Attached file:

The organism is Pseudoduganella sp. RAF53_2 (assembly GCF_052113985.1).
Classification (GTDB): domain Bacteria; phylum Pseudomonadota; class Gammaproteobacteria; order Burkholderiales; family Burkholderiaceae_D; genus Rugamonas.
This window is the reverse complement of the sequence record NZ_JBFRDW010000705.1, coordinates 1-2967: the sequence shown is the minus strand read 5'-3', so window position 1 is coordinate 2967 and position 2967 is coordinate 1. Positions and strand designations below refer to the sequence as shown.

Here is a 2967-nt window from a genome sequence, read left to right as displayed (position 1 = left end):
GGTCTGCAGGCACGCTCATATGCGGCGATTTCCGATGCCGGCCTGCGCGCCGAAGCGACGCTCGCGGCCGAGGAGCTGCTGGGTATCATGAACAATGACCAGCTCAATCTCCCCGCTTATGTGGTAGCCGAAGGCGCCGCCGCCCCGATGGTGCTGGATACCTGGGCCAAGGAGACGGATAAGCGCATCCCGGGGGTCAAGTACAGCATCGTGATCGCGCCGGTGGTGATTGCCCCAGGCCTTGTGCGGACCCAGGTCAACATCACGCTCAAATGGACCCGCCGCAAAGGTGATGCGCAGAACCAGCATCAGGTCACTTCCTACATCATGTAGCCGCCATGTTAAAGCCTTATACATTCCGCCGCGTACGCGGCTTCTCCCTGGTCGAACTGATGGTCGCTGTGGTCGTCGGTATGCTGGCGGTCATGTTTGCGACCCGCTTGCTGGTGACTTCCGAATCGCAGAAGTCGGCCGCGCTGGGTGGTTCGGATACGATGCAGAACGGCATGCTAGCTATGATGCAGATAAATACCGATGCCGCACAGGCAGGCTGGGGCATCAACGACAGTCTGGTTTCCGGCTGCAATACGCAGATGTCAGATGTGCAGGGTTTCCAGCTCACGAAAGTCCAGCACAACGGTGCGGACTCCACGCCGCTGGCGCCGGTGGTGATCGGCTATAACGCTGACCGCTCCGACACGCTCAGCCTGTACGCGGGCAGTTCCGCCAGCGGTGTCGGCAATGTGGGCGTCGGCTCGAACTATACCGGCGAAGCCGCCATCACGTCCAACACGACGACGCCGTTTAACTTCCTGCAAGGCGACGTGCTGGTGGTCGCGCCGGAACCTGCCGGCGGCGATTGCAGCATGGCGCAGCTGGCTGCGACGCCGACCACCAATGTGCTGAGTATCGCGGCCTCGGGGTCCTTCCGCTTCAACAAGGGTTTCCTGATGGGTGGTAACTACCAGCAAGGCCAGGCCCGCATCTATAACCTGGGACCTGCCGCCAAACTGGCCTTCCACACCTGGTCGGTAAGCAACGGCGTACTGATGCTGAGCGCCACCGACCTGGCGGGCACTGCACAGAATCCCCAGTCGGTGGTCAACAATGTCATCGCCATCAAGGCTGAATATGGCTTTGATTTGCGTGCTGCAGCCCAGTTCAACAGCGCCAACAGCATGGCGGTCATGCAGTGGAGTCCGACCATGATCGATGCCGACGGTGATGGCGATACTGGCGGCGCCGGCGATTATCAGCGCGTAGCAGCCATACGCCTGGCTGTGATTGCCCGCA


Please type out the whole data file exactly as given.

The organism is Pseudoduganella sp. RAF53_2 (assembly GCF_052113985.1).
Classification (GTDB): domain Bacteria; phylum Pseudomonadota; class Gammaproteobacteria; order Burkholderiales; family Burkholderiaceae_D; genus Rugamonas.
This window is the reverse complement of the sequence record NZ_JBFRDW010000705.1, coordinates 1-2967: the sequence shown is the minus strand read 5'-3', so window position 1 is coordinate 2967 and position 2967 is coordinate 1. Positions and strand designations below refer to the sequence as shown.

Here is a 2967-nt window from a genome sequence, read left to right as displayed (position 1 = left end):
GGTCTGCAGGCACGCTCATATGCGGCGATTTCCGATGCCGGCCTGCGCGCCGAAGCGACGCTCGCGGCCGAGGAGCTGCTGGGTATCATGAACAATGACCAGCTCAATCTCCCCGCTTATGTGGTAGCCGAAGGCGCCGCCGCCCCGATGGTGCTGGATACCTGGGCCAAGGAGACGGATAAGCGCATCCCGGGGGTCAAGTACAGCATCGTGATCGCGCCGGTGGTGATTGCCCCAGGCCTTGTGCGGACCCAGGTCAACATCACGCTCAAATGGACCCGCCGCAAAGGTGATGCGCAGAACCAGCATCAGGTCACTTCCTACATCATGTAGCCGCCATGTTAAAGCCTTATACATTCCGCCGCGTACGCGGCTTCTCCCTGGTCGAACTGATGGTCGCTGTGGTCGTCGGTATGCTGGCGGTCATGTTTGCGACCCGCTTGCTGGTGACTTCCGAATCGCAGAAGTCGGCCGCGCTGGGTGGTTCGGATACGATGCAGAACGGCATGCTAGCTATGATGCAGATAAATACCGATGCCGCACAGGCAGGCTGGGGCATCAACGACAGTCTGGTTTCCGGCTGCAATACGCAGATGTCAGATGTGCAGGGTTTCCAGCTCACGAAAGTCCAGCACAACGGTGCGGACTCCACGCCGCTGGCGCCGGTGGTGATCGGCTATAACGCTGACCGCTCCGACACGCTCAGCCTGTACGCGGGCAGTTCCGCCAGCGGTGTCGGCAATGTGGGCGTCGGCTCGAACTATACCGGCGAAGCCGCCATCACGTCCAACACGACGACGCCGTTTAACTTCCTGCAAGGCGACGTGCTGGTGGTCGCGCCGGAACCTGCCGGCGGCGATTGCAGCATGGCGCAGCTGGCTGCGACGCCGACCACCAATGTGCTGAGTATCGCGGCCTCGGGGTCCTTCCGCTTCAACAAGGGTTTCCTGATGGGTGGTAACTACCAGCAAGGCCAGGCCCGCATCTATAACCTGGGACCTGCCGCCAAACTGGCCTTCCACACCTGGTCGGTAAGCAACGGCGTACTGATGCTGAGCGCCACCGACCTGGCGGGCACTGCACAGAATCCCCAGTCGGTGGTCAACAATGTCATCGCCATCAAGGCTGAATATGGCTTTGATTTGCGTGCTGCAGCCCAGTTCAACAGCGCCAACAGCATGGCGGTCATGCAGTGGAGTCCGACCATGATCGATGCCGACGGTGATGGCGATACTGGCGGCGCCGGCGATTATCAGCGCGTAGCAGCCATACGCCTGGCTGTGATTGCCCGCA